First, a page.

Judge Curran did not specifically state that his decision was based upon the fact that Juergens may have relied on the offer of severance pay in reaching an agreement to accept the job, although that fact is sure to predominate the analysis.  It is telling that the employer agreed from the beginning of the employment relationship that Juergens would receive a severance payment if he was terminated.  Could this relatively narrow fact pattern explain Judge Curran’s decision?  Or, might this be a trend that higher courts will follow in expanding the definition of “wages” under the Act?

The significance of the Juergens decision is that, if upheld on appeal, an employer’s failure to timely remit severance payments which are considered “wages,” would give rise to powerful damages and legal remedies.  Under the Act, a prevailing employee can recover three times the actual wages improperly withheld, costs of collection, and reimbursement of his or her reasonable attorney’s fees.  Thus, if the Juergens decision is upheld, employers would face significant liability for violations of the Act relative to severance payments.  Prior to the Juergens decision, employees seeking to enforce a breach of a severance agreement would be limited to recovery of their severance payments alone (and potentially attorney’s fees and costs in the unlikely event that the severance agreement provided for these remedies).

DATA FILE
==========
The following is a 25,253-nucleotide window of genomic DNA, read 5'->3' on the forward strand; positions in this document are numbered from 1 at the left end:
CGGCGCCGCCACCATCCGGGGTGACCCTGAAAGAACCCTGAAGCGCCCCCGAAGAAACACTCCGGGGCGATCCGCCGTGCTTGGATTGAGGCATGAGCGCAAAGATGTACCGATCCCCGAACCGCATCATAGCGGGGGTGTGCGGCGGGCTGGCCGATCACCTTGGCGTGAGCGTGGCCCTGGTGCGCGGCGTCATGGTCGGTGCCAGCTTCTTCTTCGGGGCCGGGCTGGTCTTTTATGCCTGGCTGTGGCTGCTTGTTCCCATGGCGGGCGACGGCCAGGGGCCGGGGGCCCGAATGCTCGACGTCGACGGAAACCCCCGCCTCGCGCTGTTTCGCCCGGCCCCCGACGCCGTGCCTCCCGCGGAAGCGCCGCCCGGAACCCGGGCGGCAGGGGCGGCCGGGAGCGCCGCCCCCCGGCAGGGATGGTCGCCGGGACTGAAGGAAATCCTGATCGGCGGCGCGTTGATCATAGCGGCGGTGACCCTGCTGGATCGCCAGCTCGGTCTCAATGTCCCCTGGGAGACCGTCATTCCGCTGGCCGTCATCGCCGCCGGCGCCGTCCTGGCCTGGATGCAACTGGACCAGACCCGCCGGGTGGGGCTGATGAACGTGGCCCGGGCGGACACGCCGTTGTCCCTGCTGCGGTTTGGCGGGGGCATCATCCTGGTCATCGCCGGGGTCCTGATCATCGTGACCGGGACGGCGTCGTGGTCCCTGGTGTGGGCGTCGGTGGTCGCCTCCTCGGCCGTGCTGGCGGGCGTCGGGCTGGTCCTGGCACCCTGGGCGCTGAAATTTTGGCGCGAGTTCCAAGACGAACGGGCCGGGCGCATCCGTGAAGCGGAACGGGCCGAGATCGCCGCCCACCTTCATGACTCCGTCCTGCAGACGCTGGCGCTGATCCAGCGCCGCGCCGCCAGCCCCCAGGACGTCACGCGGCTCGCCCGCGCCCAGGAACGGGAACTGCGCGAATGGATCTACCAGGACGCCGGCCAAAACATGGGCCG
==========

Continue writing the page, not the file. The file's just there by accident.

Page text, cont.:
We will need to wait and see if the appeals courts affirm Judge Curran’s decision in Juergens, or if the higher courts revert to Prozinski, and exclude severance payments from the definition of “wages” under the Act.